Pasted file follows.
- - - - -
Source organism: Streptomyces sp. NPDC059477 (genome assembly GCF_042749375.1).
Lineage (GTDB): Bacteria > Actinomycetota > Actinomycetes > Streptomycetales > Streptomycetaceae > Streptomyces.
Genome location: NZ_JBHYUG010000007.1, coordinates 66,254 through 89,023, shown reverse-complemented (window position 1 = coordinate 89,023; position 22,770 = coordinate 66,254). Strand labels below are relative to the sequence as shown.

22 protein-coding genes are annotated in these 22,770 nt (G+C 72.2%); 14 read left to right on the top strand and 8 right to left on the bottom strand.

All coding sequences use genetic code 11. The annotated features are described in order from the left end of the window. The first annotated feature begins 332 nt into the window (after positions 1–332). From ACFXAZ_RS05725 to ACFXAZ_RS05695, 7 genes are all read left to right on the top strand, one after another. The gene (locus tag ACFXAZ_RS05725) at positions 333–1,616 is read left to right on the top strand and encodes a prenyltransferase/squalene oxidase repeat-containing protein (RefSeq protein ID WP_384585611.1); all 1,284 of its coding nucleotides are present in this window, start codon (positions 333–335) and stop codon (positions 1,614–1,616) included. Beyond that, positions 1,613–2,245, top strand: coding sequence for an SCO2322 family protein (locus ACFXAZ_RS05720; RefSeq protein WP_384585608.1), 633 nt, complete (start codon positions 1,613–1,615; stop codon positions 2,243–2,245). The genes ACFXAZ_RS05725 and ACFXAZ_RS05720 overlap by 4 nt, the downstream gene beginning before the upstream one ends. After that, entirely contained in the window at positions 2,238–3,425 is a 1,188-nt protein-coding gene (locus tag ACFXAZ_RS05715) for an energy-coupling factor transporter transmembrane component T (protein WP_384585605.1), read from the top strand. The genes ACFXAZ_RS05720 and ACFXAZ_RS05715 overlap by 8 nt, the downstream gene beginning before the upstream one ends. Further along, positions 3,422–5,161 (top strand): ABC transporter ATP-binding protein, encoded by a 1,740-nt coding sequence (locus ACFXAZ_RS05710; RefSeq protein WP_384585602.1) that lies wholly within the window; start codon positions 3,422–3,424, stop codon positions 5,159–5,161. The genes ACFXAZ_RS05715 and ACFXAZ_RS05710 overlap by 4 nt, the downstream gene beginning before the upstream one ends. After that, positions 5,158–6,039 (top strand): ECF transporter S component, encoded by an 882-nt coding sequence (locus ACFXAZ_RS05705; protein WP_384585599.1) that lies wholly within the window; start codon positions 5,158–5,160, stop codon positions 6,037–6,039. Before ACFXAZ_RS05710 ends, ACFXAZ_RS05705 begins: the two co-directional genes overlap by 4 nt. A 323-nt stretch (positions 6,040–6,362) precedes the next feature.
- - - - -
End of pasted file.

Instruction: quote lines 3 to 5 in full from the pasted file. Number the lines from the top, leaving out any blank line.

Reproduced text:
Genome location: NZ_JBHYUG010000007.1, coordinates 66,254 through 89,023, shown reverse-complemented (window position 1 = coordinate 89,023; position 22,770 = coordinate 66,254). Strand labels below are relative to the sequence as shown.

22 protein-coding genes are annotated in these 22,770 nt (G+C 72.2%); 14 read left to right on the top strand and 8 right to left on the bottom strand.

All coding sequences use genetic code 11. The annotated features are described in order from the left end of the window. The first annotated feature begins 332 nt into the window (after positions 1–332). From ACFXAZ_RS05725 to ACFXAZ_RS05695, 7 genes are all read left to right on the top strand, one after another. The gene (locus tag ACFXAZ_RS05725) at positions 333–1,616 is read left to right on the top strand and encodes a prenyltransferase/squalene oxidase repeat-containing protein (RefSeq protein ID WP_384585611.1); all 1,284 of its coding nucleotides are present in this window, start codon (positions 333–335) and stop codon (positions 1,614–1,616) included. Beyond that, positions 1,613–2,245, top strand: coding sequence for an SCO2322 family protein (locus ACFXAZ_RS05720; RefSeq protein WP_384585608.1), 633 nt, complete (start codon positions 1,613–1,615; stop codon positions 2,243–2,245). The genes ACFXAZ_RS05725 and ACFXAZ_RS05720 overlap by 4 nt, the downstream gene beginning before the upstream one ends. After that, entirely contained in the window at positions 2,238–3,425 is a 1,188-nt protein-coding gene (locus tag ACFXAZ_RS05715) for an energy-coupling factor transporter transmembrane component T (protein WP_384585605.1), read from the top strand. The genes ACFXAZ_RS05720 and ACFXAZ_RS05715 overlap by 8 nt, the downstream gene beginning before the upstream one ends. Further along, positions 3,422–5,161 (top strand): ABC transporter ATP-binding protein, encoded by a 1,740-nt coding sequence (locus ACFXAZ_RS05710; RefSeq protein WP_384585602.1) that lies wholly within the window; start codon positions 3,422–3,424, stop codon positions 5,159–5,161. The genes ACFXAZ_RS05715 and ACFXAZ_RS05710 overlap by 4 nt, the downstream gene beginning before the upstream one ends. After that, positions 5,158–6,039 (top strand): ECF transporter S component, encoded by an 882-nt coding sequence (locus ACFXAZ_RS05705; protein WP_384585599.1) that lies wholly within the window; start codon positions 5,158–5,160, stop codon positions 6,037–6,039. Before ACFXAZ_RS05710 ends, ACFXAZ_RS05705 begins: the two co-directional genes overlap by 4 nt. A 323-nt stretch (positions 6,040–6,362) precedes the next feature.